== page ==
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Definitions of support

  1. a subordinate musical part; provides background for more important parts Scrapingweb Dictionary DB
  2. establish or strengthen as with new evidence or facts; "his story confirmed my doubts"; "The evidence supports the defendant" Scrapingweb Dictionary DB
  3. financial resources provided to make some project possible; "the foundation provided support for the experiment" Scrapingweb Dictionary DB
  4. support with evidence or authority : make more certain or confirm; "The stories and claims were born out by the evidence" Scrapingweb Dictionary DB
  5. the financial means whereby one lives; "each child was expected to pay for their keep"; "he applied to the state for support"; "he could no longer earn his own livelihood" Scrapingweb Dictionary DB
  6. argue or speak in defense of; "She supported the motion to strike" Scrapingweb Dictionary DB
  7. documentary validation; "his documentation of the results was excellent"; "the strongest support for this this view is the work of Jones" Scrapingweb Dictionary DB
  8. be behind; approve of; "He plumped for the Labor Party"; "I backed Kennedy in 1960" Scrapingweb Dictionary DB
  9. be the physical support of; carry the weight of; "The beam holds up the roof"; "He supported me with one hand while I balanced on the beam"; "What's holding that mirror?" Scrapingweb Dictionary DB
  10. be a regular customer or client of; "We patronize this store"; "Our sponsor kept our art studio going for as long as he could" Scrapingweb Dictionary DB
  11. a military operation (often involving new supplies of men and materiel) to strengthen a military force or aid in the performance of its mission; "they called for artillery support" Scrapingweb Dictionary DB
  12. adopt as a belief; "I subscribe to your view on abortion" Scrapingweb Dictionary DB
  13. aiding the cause or policy or interests of; "the president no longer had the support of his own party"; "they developed a scheme of mutual support" Scrapingweb Dictionary DB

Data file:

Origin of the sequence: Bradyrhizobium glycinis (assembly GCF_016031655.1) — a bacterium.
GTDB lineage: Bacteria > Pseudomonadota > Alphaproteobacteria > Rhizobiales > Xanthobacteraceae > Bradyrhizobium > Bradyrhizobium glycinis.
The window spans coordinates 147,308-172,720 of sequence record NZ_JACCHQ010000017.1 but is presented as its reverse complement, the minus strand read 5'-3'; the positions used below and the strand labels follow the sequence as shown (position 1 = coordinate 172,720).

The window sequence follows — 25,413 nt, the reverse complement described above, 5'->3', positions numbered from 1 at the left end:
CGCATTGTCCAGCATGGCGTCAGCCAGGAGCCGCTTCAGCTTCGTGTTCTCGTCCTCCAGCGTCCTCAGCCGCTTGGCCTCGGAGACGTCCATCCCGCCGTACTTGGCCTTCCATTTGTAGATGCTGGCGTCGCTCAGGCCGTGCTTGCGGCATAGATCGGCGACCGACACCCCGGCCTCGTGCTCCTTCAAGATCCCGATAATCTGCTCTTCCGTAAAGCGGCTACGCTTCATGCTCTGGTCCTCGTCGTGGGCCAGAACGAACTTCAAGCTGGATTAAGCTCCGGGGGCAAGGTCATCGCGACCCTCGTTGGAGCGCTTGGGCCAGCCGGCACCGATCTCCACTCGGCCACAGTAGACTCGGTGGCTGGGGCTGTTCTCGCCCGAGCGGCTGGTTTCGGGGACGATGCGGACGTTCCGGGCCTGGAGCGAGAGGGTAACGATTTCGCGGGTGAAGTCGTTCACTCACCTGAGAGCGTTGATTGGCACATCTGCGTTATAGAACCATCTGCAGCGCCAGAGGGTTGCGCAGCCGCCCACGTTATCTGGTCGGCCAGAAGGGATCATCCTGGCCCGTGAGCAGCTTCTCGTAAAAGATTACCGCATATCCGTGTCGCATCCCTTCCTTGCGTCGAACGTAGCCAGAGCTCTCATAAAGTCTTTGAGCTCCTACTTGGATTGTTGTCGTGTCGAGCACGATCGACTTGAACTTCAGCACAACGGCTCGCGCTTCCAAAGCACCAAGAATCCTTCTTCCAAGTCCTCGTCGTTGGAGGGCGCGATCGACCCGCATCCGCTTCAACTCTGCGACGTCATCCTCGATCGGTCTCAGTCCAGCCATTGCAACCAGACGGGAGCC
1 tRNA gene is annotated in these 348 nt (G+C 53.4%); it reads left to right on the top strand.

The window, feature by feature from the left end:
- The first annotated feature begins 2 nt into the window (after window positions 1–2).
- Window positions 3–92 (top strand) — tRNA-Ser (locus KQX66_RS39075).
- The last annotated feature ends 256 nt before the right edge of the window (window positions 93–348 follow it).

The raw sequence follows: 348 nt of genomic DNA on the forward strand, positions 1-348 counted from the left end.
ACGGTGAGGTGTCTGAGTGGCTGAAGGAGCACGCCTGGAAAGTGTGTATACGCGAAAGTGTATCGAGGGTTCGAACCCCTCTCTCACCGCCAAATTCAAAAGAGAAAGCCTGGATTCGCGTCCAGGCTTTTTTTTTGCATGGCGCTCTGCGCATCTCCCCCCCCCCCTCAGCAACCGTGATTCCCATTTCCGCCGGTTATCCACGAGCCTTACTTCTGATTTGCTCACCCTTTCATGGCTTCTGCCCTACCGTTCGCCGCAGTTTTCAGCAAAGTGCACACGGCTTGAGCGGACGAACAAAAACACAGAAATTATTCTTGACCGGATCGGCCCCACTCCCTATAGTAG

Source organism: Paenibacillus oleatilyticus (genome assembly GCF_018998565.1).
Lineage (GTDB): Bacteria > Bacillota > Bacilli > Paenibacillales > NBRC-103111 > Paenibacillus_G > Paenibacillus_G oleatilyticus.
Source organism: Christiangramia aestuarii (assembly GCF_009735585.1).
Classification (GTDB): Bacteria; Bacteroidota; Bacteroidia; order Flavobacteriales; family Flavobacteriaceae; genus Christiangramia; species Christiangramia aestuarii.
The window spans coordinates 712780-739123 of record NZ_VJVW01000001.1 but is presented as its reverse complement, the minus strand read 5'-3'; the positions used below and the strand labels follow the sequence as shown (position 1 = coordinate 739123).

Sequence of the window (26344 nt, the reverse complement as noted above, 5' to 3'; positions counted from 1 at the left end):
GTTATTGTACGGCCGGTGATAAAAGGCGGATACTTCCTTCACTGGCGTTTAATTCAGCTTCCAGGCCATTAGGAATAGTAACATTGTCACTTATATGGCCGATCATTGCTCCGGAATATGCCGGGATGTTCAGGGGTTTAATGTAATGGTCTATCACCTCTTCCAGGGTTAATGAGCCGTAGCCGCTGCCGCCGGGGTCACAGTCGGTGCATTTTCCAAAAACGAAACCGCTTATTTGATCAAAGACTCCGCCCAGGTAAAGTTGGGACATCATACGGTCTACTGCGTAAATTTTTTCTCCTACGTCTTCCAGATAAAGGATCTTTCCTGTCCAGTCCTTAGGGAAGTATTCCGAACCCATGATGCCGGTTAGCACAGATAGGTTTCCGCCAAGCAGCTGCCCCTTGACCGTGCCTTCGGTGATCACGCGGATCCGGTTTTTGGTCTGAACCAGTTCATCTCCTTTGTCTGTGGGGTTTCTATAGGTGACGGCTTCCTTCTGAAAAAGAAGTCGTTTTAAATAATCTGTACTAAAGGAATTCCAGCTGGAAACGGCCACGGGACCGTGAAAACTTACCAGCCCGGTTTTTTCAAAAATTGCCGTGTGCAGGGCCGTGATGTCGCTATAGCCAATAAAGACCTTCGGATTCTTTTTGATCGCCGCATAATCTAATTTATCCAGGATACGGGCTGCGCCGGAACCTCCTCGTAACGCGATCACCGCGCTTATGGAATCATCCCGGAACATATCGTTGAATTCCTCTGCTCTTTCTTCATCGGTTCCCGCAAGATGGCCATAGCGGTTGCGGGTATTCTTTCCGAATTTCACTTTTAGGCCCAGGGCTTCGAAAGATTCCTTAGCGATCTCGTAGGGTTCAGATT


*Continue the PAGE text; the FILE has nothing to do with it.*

14. the act of bearing the weight of or strengthening; "he leaned against the wall for support" Scrapingweb Dictionary DB
  15. the activity of providing for or maintaining by supplying with money or necessities; "his support kept the family together"; "they gave him emotional support during difficult times" Scrapingweb Dictionary DB
  16. any device that bears the weight of another thing; "there was no place to attach supports for a shelf" Scrapingweb Dictionary DB
  17. supporting structure that holds up or provides a foundation; "the statue stood on a marble support" Scrapingweb Dictionary DB
  18. something providing immaterial support or assistance to a person or cause or interest; "the policy found little public support"; "his faith was all the support he needed"; "the team enjoyed the support of their fans" Scrapingweb Dictionary DB
  19. play a subordinate role to (another performer); "Olivier supported Gielgud beautifully in the second act" Wordnet Dictionary DB
  20. support materially or financially; "he does not support his natural children"; "The scholarship supported me when I was in college" Wordnet Dictionary DB
  21. support with evidence or authority or make more certain or confirm; "The stories and claims were born out by the evidence" Wordnet Dictionary DB
  22. A compilation of statutes or decisions analytically arranged. The term is applied in a general sense to the Pandects of Justinian (see Pandect), but is also specially given by authors to compilations of laws on particular topics; a summary of laws; as, Comyn's Digest; the United States Digest. Webster Dictionary DB
  23. To bear by being under; to keep from falling; to uphold; to sustain, in a literal or physical sense; to prop up; to bear the weight of; as, a pillar supports a structure; an abutment supports an arch; the trunk of a tree supports the branches. Newage Dictionary DB
  24. To endure without being overcome, exhausted, or changed in character; to sustain; as, to support pain, distress, or misfortunes. Newage Dictionary DB
  25. To keep from failing or sinking; to solace under affictive circumstances; to assist; to encourage; to defend; as, to support the courage or spirits. Newage Dictionary DB